To be sure, resourceful leaders tend to accommodate change easily. They understand that the people they work with will change, and the economic and market factors will also change throughout their careers. Still, it’s important that you give them the appropriate level of autonomy and trust to afford them the latitude to tackle challenges as they appear.

Perhaps most of all, your most resourceful employees try to put others at ease about change by explaining what is going to happen and how it will impact the team and the company. These leaders in the ranks recognize that it’s important to help the whole team cope, and better understand and appreciate change.

Learning resilience and resourcefulness

Both resilience and resourcefulness often become second nature to seasoned company leaders, but less experienced managers and employees will probably need to learn to build these qualities.

This doesn’t mean that your younger managers and team leads should be left to get kicked around by the school of hard knocks. It’s much better for both the company and the individuals involved if you provide counsel, direction and support as your younger managers learn how to solve problems creatively and recover from setbacks.

You can also encourage them to foster their own resilience and resourcefulness. Recommend that they read books about extraordinary leadership to help inspire them as they grow into the leaders they’re capable of becoming.

Think of the process of developing resilience like a child’s first day of kindergarten. It’s a big change, and most kids are scared and intimidated. (Their parents are, too, for that matter.) But then, they make friends and get used to their school routine.

They’re fine until middle school and high school, when the anxiety kicks in again about a new school, new people and new routines. With each change to a new school, the child is anxious about what’s to come, but they quickly adapt as they learn how to operate in their new environment.

Similarly, for less experienced managers and employees to acquire these two “R’s of capable leadership,” they’ll need hands-on challenges backed by your guidance.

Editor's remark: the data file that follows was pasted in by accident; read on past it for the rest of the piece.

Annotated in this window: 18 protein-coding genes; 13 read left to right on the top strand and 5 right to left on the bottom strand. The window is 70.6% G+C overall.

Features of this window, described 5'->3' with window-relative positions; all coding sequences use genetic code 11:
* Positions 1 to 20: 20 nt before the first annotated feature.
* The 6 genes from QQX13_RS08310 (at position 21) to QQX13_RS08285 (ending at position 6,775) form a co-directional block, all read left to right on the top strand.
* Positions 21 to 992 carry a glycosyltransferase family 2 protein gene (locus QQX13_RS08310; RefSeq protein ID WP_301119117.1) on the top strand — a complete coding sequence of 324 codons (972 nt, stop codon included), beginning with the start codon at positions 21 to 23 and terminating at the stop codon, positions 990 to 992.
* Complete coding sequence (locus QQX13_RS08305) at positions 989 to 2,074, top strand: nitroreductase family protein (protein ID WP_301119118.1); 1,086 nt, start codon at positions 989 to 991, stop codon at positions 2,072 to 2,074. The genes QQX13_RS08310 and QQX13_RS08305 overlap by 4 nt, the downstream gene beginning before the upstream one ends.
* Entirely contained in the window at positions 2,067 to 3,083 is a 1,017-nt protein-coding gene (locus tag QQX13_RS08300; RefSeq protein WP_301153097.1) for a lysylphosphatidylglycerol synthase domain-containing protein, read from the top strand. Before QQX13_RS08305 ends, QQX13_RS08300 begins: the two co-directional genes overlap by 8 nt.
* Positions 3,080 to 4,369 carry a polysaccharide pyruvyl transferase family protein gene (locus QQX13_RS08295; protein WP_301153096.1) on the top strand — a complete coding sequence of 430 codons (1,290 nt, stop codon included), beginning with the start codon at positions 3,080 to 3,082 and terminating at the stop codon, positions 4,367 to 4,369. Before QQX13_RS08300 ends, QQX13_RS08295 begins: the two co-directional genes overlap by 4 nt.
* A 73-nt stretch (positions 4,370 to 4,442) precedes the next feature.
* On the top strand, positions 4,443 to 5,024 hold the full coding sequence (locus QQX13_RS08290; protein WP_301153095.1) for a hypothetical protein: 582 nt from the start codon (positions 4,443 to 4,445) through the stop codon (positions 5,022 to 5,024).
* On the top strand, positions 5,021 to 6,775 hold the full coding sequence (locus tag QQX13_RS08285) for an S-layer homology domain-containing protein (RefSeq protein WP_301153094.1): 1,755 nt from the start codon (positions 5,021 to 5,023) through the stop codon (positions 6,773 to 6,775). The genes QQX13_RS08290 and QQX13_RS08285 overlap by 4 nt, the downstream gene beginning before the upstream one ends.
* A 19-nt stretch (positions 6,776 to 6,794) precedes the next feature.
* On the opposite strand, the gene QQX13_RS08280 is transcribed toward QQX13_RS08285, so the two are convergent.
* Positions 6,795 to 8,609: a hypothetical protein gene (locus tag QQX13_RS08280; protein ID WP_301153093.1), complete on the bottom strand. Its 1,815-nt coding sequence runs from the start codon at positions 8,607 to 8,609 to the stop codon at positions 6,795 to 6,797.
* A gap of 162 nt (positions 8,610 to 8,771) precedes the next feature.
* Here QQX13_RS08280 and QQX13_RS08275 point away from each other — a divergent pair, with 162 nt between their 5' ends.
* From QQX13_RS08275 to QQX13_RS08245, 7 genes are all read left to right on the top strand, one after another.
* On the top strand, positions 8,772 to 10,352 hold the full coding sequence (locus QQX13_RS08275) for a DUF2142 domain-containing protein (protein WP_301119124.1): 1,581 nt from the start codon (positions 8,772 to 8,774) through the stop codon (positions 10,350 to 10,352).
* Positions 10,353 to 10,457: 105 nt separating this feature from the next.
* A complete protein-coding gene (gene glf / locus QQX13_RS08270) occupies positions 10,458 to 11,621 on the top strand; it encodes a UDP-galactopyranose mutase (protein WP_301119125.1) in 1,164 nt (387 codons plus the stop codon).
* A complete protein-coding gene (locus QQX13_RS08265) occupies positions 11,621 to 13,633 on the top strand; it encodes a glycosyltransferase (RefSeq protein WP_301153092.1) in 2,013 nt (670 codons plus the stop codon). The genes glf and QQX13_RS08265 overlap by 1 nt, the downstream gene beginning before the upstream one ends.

Provide clear communication about goals and objectives, rather than micromanagement. By giving employees room to learn and grow, you show confidence in their abilities and professionalism, which in turn builds their emotional intelligence and self-awareness as managers – both of which are key to them becoming leaders of people.

Even your veteran leaders will occasionally need to be reminded that resilience and resourcefulness don’t mean they have to have all the answers or take care of everything themselves. A healthy dose of these characteristics means that your managers know when to ask for help, seek answers to questions, and look at problems with fresh eyes.

Staying resilient and resourceful

These two traits, when paired with trust and solid communication, can help your leaders and your company as a whole get through anything. Your company will stand the test of time when your entire workforce is equipped with the ability to ride out the ups and downs inherent to operating a business,

But like anything else, it will require a little regular maintenance over time.

Since resilient leadership uses a great deal of creativity and energy, make sure your company leaders step back regularly. Encourage them to push away from their desk and go for a walk or take the weekend before making a major decision. Resilient and resourceful leaders need to rest and relax in order to recharge their physical and mental batteries.

Leadership can be complicated. Learn more about getting it right when you download the free magazine: The Insperity guide to leadership and management.

The Insperity Guide to Leadership and Management, Issue 2